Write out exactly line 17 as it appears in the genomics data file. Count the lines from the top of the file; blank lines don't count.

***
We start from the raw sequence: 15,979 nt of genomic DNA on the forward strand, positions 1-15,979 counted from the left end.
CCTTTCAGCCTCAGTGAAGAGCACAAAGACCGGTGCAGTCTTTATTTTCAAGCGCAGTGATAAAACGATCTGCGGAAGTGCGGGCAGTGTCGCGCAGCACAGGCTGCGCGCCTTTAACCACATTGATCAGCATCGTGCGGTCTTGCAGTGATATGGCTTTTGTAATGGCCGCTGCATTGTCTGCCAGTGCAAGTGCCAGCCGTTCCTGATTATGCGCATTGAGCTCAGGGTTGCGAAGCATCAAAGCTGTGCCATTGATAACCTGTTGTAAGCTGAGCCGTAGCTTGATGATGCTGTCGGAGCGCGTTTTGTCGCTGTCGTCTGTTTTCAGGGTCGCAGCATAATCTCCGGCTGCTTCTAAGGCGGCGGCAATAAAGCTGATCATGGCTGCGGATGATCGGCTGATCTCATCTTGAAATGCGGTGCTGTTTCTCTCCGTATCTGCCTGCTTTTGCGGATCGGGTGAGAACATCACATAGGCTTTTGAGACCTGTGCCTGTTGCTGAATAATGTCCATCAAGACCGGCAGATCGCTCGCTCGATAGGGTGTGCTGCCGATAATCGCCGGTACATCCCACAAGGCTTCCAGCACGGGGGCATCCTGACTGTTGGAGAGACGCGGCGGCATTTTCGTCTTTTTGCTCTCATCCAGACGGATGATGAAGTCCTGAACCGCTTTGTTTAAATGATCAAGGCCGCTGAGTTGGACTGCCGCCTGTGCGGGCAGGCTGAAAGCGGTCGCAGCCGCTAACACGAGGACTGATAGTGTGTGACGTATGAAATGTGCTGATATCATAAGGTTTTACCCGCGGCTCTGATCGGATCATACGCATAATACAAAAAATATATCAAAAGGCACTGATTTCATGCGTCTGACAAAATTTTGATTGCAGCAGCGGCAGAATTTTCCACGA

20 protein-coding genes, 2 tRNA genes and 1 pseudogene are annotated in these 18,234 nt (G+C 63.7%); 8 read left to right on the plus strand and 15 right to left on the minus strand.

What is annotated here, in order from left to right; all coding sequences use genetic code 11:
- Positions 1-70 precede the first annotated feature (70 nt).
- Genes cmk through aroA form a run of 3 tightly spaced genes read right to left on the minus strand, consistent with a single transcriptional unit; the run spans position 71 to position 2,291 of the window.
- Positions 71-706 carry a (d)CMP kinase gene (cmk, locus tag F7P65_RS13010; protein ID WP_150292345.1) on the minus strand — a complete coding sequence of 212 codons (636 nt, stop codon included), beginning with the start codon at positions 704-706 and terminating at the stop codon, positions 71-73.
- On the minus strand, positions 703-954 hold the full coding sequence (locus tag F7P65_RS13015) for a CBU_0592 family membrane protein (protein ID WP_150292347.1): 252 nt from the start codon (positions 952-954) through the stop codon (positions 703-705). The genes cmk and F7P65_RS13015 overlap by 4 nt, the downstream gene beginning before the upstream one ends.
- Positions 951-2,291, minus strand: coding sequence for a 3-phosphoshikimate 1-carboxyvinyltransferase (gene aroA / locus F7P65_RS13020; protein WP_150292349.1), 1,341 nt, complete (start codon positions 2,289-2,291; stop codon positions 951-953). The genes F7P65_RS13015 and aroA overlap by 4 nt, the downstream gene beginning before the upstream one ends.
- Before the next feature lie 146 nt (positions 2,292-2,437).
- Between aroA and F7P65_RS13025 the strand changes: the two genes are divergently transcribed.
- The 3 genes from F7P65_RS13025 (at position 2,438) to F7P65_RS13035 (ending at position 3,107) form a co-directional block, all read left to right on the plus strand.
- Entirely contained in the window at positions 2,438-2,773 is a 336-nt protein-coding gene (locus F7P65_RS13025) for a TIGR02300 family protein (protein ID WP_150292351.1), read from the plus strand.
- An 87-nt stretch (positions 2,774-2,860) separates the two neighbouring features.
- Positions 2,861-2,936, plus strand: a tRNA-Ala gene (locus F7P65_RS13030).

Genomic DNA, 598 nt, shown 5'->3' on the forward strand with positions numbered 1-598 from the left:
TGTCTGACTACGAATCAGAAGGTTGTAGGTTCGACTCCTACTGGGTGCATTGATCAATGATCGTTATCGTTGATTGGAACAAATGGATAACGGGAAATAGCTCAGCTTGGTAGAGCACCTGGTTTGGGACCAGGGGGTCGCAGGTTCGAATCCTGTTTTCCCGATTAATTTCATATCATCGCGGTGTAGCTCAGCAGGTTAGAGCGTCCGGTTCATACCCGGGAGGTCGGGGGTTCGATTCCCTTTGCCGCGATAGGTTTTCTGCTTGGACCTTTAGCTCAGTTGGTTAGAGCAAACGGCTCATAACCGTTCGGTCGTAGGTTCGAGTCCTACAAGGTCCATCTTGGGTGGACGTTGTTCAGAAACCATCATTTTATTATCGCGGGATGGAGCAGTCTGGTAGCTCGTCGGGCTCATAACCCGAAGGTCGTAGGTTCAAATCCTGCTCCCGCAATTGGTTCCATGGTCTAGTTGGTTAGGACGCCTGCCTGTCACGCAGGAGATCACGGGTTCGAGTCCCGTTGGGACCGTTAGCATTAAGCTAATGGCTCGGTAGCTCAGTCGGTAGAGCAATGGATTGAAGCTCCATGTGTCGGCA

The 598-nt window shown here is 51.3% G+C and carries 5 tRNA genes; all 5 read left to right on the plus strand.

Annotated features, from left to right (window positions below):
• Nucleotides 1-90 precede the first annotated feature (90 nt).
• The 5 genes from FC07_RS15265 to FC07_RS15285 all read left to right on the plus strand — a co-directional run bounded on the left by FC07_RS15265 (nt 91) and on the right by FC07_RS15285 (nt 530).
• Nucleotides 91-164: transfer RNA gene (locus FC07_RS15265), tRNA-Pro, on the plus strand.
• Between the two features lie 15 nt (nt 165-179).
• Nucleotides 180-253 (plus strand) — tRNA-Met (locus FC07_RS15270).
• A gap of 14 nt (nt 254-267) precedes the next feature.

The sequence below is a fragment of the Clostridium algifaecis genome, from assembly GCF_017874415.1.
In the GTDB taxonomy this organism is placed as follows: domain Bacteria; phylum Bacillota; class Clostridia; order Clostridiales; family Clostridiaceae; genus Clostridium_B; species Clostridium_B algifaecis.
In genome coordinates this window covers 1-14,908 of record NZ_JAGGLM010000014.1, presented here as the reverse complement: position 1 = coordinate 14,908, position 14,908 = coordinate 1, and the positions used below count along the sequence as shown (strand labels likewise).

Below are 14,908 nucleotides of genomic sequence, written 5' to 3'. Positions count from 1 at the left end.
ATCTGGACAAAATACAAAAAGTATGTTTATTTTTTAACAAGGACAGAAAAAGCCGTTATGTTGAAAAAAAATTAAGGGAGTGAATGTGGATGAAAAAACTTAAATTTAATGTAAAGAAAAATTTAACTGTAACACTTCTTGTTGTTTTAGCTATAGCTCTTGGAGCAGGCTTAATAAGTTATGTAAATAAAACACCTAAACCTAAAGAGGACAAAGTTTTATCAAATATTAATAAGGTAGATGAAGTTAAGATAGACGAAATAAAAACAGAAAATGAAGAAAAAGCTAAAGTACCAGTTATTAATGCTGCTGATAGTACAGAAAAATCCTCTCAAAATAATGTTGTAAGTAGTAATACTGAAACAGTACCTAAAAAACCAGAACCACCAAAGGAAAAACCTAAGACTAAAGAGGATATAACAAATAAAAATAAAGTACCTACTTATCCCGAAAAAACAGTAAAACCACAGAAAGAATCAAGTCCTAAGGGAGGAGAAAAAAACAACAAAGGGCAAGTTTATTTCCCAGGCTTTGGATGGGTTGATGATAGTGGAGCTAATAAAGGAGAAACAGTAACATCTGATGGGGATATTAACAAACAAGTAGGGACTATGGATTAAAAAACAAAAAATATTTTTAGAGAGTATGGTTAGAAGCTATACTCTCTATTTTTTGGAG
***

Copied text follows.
TGTCTGACTACGAATCAGAAGGTTGTAGGTTCGACTCCTACTGGGTGCATTGATCAATGATCGTTATCGTTGATTGGAACAAATGGATAACGGGAAATAGCTCAGCTTGGTAGAGCACCTGGTTTGGGACCAGGGGGTCGCAGGTTCGAATCCTGTTTTCCCGATTAATTTCATATCATCGCGGTGTAGCTCAGCAGGTTAGAGCGTCCGGTTCATACCCGGGAGGTCGGGGGTTCGATTCCCTTTGCCGCGATAGGTTTTCTGCTTGGACCTTTAGCTCAGTTGGTTAGAGCAAACGGCTCATAACCGTTCGGTCGTAGGTTCGAGTCCTACAAGGTCCATCTTGGGTGGACGTTGTTCAGAAACCATCATTTTATTATCGCGGGATGGAGCAGTCTGGTAGCTCGTCGGGCTCATAACCCGAAGGTCGTAGGTTCAAATCCTGCTCCCGCAATTGGTTCCATGGTCTAGTTGGTTAGGACGCCTGCCTGTCACGCAGGAGATCACGGGTTCGAGTCCCGTTGGGACCGTTAGCATTAAGCTAATGGCTCGGTAGCTCAGTCGGTAGAGCAATGGATTGAAGCTCCATGTGTCGGCA